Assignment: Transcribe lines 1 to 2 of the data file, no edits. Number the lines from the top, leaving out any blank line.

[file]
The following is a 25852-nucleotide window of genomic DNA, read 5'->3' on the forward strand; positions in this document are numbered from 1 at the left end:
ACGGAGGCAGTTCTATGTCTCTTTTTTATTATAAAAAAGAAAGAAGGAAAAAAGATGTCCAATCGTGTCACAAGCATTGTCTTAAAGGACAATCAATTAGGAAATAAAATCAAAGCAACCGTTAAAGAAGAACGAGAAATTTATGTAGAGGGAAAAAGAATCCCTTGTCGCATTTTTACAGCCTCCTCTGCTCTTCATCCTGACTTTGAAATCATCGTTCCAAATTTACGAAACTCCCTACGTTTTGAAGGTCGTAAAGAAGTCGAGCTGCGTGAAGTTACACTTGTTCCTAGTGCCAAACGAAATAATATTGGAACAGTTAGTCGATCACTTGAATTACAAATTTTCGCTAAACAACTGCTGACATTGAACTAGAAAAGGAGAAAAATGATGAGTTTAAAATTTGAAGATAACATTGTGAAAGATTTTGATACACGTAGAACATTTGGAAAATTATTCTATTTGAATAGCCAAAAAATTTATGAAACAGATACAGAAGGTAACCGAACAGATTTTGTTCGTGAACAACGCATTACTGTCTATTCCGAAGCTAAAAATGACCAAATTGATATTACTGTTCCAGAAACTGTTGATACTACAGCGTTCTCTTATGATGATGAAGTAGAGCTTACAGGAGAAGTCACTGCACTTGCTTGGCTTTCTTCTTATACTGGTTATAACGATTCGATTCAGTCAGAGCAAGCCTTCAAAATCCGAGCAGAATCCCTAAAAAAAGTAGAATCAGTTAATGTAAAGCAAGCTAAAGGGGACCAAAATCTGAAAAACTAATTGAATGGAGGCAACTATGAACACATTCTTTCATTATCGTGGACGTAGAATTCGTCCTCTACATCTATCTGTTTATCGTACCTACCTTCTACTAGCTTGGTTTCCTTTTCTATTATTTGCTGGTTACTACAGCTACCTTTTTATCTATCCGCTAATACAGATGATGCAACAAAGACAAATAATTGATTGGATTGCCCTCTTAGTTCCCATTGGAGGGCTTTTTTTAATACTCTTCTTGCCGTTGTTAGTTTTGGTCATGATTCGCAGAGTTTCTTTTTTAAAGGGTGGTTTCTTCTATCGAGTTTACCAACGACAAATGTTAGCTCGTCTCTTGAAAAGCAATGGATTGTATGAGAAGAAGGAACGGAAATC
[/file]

The following is a 25852-nucleotide window of genomic DNA, read 5'->3' on the forward strand; positions in this document are numbered from 1 at the left end:
ACGGAGGCAGTTCTATGTCTCTTTTTTATTATAAAAAAGAAAGAAGGAAAAAAGATGTCCAATCGTGTCACAAGCATTGTCTTAAAGGACAATCAATTAGGAAATAAAATCAAAGCAACCGTTAAAGAAGAACGAGAAATTTATGTAGAGGGAAAAAGAATCCCTTGTCGCATTTTTACAGCCTCCTCTGCTCTTCATCCTGACTTTGAAATCATCGTTCCAAATTTACGAAACTCCCTACGTTTTGAAGGTCGTAAAGAAGTCGAGCTGCGTGAAGTTACACTTGTTCCTAGTGCCAAACGAAATAATATTGGAACAGTTAGTCGATCACTTGAATTACAAATTTTCGCTAAACAACTGCTGACATTGAACTAGAAAAGGAGAAAAATGATGAGTTTAAAATTTGAAGATAACATTGTGAAAGATTTTGATACACGTAGAACATTTGGAAAATTATTCTATTTGAATAGCCAAAAAATTTATGAAACAGATACAGAAGGTAACCGAACAGATTTTGTTCGTGAACAACGCATTACTGTCTATTCCGAAGCTAAAAATGACCAAATTGATATTACTGTTCCAGAAACTGTTGATACTACAGCGTTCTCTTATGATGATGAAGTAGAGCTTACAGGAGAAGTCACTGCACTTGCTTGGCTTTCTTCTTATACTGGTTATAACGATTCGATTCAGTCAGAGCAAGCCTTCAAAATCCGAGCAGAATCCCTAAAAAAAGTAGAATCAGTTAATGTAAAGCAAGCTAAAGGGGACCAAAATCTGAAAAACTAATTGAATGGAGGCAACTATGAACACATTCTTTCATTATCGTGGACGTAGAATTCGTCCTCTACATCTATCTGTTTATCGTACCTACCTTCTACTAGCTTGGTTTCCTTTTCTATTATTTGCTGGTTACTACAGCTACCTTTTTATCTATCCGCTAATACAGATGATGCAACAAAGACAAATAATTGATTGGATTGCCCTCTTAGTTCCCATTGGAGGGCTTTTTTTAATACTCTTCTTGCCGTTGTTAGTTTTGGTCATGATTCGCAGAGTTTCTTTTTTAAAGGGTGGTTTCTTCTATCGAGTTTACCAACGACAAATGTTAGCTCGTCTCTTGAAAAGCAATGGATTGTATGAGAAGAAGGAACGGAAATC